Music in Khusraw Va Shirin

  • Firoozeh Khazrai


There is an episode in the Iqbāl-nāmah, the first part of Iskandar-nāmah, that raises the question of the role of music and musicians in Nizami’s poetry. In the section entitled “Plato’s Music Making,” the philosophers of Alexander’s court are vying for superiority, and the competition intensifies between Aristotle and Plato. Plato becomes so indignant at Aristotle’s claim to superiority over all the other philosophers that he leaves the court in search of the music of the universe. In doing so he invents the organun (arghanon) with which he is able to make other beings, human or animal, sleepy or alert, or induce whatever mood in them that he desires. When Aristotle hears of Plato’s invention he strives to match his creativeness, and although he is able to induce sleep in his subjects, he is unable to wake them up. Aristotle feels humiliated. He confesses his own shortcomings, apologizes to Plato for his arrogance, and seeks his guidance on the science of music.2 In this episode Nizami demonstrates the supernatural potency of music and its superiority to logic—a quality that might be extended to include Nizami’s own art, that is, poetry, since it, too, is often characterized as appealing to the emotions rather than to reason.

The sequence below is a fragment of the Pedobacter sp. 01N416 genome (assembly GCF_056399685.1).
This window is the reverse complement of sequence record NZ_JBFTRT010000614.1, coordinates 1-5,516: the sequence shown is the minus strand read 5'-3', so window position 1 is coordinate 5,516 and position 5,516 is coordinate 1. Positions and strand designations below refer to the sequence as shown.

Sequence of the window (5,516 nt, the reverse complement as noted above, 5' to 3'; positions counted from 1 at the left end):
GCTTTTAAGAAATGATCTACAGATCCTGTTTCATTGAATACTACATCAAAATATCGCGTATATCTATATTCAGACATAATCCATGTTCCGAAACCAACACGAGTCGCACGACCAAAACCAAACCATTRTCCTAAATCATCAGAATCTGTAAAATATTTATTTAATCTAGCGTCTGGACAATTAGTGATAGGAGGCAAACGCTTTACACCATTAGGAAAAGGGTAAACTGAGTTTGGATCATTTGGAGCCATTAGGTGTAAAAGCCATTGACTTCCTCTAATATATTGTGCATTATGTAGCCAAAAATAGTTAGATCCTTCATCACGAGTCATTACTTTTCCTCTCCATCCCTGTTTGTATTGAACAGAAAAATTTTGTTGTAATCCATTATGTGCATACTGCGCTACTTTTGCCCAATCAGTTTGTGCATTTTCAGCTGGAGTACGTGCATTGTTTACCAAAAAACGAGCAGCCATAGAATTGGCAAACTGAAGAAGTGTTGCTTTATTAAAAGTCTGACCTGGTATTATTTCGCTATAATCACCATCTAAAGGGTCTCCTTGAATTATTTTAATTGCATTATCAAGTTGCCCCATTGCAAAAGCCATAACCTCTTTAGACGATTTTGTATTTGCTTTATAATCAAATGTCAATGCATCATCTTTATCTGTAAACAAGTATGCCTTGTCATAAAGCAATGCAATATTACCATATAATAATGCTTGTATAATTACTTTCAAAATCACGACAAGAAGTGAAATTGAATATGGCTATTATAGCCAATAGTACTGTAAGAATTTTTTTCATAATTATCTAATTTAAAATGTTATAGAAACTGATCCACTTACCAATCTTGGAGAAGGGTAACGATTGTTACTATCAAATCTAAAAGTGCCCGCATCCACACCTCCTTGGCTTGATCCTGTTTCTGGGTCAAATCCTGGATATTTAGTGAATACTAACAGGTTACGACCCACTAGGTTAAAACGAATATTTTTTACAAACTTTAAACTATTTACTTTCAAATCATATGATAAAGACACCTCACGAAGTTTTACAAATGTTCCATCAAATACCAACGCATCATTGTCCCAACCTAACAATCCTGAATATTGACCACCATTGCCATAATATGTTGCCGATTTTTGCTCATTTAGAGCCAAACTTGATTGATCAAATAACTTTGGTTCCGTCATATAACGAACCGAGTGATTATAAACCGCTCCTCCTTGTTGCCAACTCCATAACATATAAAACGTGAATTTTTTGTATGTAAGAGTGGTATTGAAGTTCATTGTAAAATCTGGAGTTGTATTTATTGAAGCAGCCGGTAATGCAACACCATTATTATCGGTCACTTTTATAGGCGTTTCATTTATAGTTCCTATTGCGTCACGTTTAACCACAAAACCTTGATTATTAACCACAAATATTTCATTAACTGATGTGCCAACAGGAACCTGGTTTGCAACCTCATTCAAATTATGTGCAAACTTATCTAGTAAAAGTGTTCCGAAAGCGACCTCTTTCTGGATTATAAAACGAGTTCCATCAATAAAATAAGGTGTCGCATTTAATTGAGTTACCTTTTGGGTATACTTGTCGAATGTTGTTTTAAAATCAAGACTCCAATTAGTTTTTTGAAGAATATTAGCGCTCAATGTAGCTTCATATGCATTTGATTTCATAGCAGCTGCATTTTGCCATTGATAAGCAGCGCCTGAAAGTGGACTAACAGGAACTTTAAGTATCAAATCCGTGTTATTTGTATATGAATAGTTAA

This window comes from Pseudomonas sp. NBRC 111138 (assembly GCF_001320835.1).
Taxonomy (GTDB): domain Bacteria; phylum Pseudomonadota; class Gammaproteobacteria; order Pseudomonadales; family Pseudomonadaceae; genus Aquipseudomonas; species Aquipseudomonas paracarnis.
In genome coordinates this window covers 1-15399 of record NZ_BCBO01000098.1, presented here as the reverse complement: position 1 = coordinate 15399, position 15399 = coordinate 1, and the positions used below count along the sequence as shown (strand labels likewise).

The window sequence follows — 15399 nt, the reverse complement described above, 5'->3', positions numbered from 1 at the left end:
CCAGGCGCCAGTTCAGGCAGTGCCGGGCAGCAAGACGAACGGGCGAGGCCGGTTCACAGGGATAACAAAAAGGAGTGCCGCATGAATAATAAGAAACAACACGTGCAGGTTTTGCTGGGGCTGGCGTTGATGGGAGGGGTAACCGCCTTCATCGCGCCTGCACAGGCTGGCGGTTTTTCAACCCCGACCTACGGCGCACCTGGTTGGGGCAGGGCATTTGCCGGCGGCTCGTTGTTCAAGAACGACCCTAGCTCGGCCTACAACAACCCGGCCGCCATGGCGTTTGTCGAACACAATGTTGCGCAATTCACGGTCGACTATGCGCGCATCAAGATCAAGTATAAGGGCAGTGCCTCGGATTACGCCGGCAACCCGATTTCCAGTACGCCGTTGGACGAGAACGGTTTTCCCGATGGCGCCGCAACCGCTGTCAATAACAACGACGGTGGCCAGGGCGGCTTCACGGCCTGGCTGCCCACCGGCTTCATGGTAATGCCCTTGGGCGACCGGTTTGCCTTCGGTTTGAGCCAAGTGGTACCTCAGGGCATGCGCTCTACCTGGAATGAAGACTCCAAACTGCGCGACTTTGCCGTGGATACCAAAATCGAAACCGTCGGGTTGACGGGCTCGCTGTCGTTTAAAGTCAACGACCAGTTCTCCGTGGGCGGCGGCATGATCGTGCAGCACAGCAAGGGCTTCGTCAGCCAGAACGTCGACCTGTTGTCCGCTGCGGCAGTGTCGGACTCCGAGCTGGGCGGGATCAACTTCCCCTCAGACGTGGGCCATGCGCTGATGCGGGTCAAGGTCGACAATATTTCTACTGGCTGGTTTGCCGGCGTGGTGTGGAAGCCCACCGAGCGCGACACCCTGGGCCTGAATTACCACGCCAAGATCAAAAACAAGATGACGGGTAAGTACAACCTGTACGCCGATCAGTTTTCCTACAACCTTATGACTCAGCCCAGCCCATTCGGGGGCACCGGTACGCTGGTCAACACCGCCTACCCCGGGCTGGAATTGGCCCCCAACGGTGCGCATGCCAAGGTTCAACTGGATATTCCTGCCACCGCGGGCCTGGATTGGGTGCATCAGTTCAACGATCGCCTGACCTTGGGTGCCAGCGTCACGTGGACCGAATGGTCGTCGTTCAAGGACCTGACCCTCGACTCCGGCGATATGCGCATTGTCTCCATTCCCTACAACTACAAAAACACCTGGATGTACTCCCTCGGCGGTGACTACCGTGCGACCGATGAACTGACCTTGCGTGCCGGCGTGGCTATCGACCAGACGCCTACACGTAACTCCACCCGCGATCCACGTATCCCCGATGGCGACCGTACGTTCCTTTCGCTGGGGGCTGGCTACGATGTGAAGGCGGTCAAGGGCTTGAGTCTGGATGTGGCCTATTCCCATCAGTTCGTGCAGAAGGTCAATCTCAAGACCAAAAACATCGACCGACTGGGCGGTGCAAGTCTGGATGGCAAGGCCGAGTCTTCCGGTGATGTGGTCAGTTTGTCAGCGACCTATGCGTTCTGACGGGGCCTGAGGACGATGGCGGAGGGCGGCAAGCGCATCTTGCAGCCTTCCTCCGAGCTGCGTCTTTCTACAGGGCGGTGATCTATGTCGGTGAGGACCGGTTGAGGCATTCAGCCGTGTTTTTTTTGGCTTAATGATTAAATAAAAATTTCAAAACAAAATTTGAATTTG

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© Kamran Talattof and Jerome W. Clinton 2000

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  • Firoozeh Khazrai

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